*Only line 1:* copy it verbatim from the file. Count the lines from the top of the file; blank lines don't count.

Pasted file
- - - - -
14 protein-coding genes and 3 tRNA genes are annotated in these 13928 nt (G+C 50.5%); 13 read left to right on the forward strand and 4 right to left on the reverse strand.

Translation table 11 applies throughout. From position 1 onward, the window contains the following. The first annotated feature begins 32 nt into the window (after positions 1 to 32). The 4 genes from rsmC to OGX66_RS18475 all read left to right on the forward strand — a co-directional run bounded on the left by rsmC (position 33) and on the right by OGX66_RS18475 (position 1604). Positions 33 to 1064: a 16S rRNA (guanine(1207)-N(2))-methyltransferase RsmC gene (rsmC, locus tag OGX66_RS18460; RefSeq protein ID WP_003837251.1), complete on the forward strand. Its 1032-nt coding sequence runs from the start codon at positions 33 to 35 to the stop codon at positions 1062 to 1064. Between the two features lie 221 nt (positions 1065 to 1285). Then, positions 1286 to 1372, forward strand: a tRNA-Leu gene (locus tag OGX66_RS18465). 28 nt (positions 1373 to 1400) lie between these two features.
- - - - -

14 protein-coding genes and 3 tRNA genes are annotated in these 13928 nt (G+C 50.5%); 13 read left to right on the forward strand and 4 right to left on the reverse strand.